At 1300 HST on 06 May 2017, our voyaging crews met at Terminal 3 for this last international leg of the Worldwide Voyage. I am humbled to amongst the 31st crew to sail Hōkūle’a, bringing her home to Hawaiʻi after almost 40,000 nautical miles and three years of sailing around the planet in the name of Malama Honua. Now safely aboard our Hawaiian Airlines flight packed with all the gear we will need for our journey, we look forward to the tasks at hand as we head some 40 degrees to the south of us.
Reflecting on how far we have come after three continuous years of international sailing, I think about some of the things about voyaging that have strangely become commonplace, like the travel and production schedule. I walked out of the office yesterday like many other Fridays before this one – knowing that I would be gone for more than a month, but not feeling like it was such a big deal. On the voyaging side, we’re getting ready to cross 2500 miles of deep-ocean on a canoe without instruments – that is a big deal. On the documentation side, our offices at ʻŌiwiTV have had a steady stream of crew members inbound and outbound to various ports around the world, which has also been a big deal. We have been to places like Papeʻete and Maupiti and Cocos Keeling and Fernando de Noronha and many others I canʻt recall without prompting, somehow managing to find an internet connection on land or use our satellite on Hōkūle’a to share everything from updates to still photos to some of the most inspiring stories I have been witness to in my two decades as a filmmaker and storyteller.
But the inspirational stories and complicated mix of ancient and modern technology on this voyage are only a couple of dimensions of something much deeper and more complex. The mana of our canoe has been building for her 42 year journey – with each island pulled from the sea in the old way, without modern instruments like compass or GPS, we realize how important this voyage really is to helping the world understand the value of traditional knowledge, of protecting our ocean, of navigating towards a better future for our island home and Island Earth.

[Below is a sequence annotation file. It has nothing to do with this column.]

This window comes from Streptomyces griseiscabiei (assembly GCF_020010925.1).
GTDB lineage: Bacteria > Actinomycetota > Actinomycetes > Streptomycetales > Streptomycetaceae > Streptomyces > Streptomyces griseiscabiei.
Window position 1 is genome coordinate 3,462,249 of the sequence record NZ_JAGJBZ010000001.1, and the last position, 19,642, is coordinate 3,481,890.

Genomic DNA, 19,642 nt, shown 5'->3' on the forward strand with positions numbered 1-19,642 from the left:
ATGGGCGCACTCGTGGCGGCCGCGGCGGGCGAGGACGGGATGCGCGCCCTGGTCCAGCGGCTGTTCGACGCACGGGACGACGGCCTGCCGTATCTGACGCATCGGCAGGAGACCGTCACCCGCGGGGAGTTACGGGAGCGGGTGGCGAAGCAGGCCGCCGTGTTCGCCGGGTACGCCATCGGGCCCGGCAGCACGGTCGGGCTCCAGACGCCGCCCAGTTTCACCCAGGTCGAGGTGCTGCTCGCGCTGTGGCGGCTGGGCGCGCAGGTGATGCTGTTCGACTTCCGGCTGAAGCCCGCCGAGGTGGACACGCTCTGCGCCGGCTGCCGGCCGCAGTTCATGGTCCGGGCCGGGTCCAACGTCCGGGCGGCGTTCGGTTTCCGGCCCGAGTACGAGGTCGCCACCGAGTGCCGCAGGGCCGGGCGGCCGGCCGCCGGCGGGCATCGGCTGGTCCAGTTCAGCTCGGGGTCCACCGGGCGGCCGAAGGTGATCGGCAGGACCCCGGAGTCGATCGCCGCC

This, Hōkūleʻaʻs voyage home after circumnavigating the world, may be one of the most important landfalls to date, closing an amazing chapter in voyaging. Hundreds and thousands of people have worked tirelessly to bring us to this point, and after three years we are now on the eve of the completion of this Voyage. There were points along the way where we thought June 2017 seemed lifetimes away, and now that we are on this last leg it seems like it has flown by; whether time has moved fast or slow for us as crewmembers and supporters of this Voyage, one thing is for certain – we will miss it when it’s done. The friends and family from far away lands, the great laughs, the important lessons and the incredible time at sea are all present and on my mind right now, but most of all I can’t help but be humbled and thankful to Hōkūle’a for getting us “there” time and time again. I pray that she will guide us to our homeland once again.
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